As the increasing frequency and severity of wildfires across the West threatens communities and forest health, state and federal governments are making greater investments in ecological restoration and fuels reduction initiatives. Restoration projects have received millions of dollars from federal sources (including through the recent Bipartisan Infrastructure Law), the state (including Senate Bill 762), and private philanthropic organizations. These support ecological thinning and prescribed fire treatments.
“RBTREX is a valuable collaboration to add needed capacity to prescribed fire in Southwest Oregon,” said Elizabeth Burghard, BLM Medford District Manager. “The high need for prescribed fire and the short burn window means an all-hands-on-deck approach is necessary to treat as many acres as possible each season.”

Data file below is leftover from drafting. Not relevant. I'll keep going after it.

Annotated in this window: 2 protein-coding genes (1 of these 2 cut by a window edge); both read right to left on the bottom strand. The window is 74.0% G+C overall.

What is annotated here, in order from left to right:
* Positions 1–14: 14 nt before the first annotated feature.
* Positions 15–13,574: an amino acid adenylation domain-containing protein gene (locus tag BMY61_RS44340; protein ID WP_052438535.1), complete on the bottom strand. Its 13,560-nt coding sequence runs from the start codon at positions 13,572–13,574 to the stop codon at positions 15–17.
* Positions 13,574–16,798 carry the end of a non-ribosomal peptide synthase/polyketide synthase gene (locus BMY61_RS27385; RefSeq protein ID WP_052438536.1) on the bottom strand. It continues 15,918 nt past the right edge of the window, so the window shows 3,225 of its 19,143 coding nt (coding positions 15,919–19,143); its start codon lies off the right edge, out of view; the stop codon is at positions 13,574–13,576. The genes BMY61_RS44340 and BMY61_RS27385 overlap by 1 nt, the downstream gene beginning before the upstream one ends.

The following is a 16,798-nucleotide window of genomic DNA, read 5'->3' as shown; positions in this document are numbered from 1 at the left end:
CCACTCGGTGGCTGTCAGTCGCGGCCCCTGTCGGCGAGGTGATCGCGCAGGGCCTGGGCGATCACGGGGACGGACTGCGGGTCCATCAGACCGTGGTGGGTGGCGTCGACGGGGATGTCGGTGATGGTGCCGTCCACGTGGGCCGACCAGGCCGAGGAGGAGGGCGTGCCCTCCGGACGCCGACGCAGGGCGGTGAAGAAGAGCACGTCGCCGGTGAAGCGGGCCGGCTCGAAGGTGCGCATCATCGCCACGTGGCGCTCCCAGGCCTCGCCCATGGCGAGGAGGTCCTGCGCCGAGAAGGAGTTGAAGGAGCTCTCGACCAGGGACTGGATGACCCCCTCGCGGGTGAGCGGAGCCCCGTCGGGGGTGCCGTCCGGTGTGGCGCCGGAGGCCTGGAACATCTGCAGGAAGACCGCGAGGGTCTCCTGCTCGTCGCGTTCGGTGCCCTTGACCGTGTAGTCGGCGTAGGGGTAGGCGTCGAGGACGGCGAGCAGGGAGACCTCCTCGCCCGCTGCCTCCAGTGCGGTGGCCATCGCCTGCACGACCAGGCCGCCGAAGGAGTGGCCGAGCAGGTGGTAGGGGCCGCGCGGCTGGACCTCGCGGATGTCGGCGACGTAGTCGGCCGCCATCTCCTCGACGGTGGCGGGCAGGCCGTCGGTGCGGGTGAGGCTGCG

Across the Rogue Basin, collaboratives have been working to increase the resiliency of forest landscapes. In the Upper Applegate, on Forest Service and BLM managed lands, these projects have strategically thinned stands of trees, with the slash created piled and burned. Now managers look to further treat these units with low intensity understory burns. In understory burning, practitioners create a containment line and then carefully apply fire to the ground, allowing it to slowly creep across the forest or meadow floor, devouring duff, leaf litter, and downed woody debris. This helps create ecological diversity and reduce remaining fuel loads while moving the forest closer to being fire resilient and providing opportunities for community protection.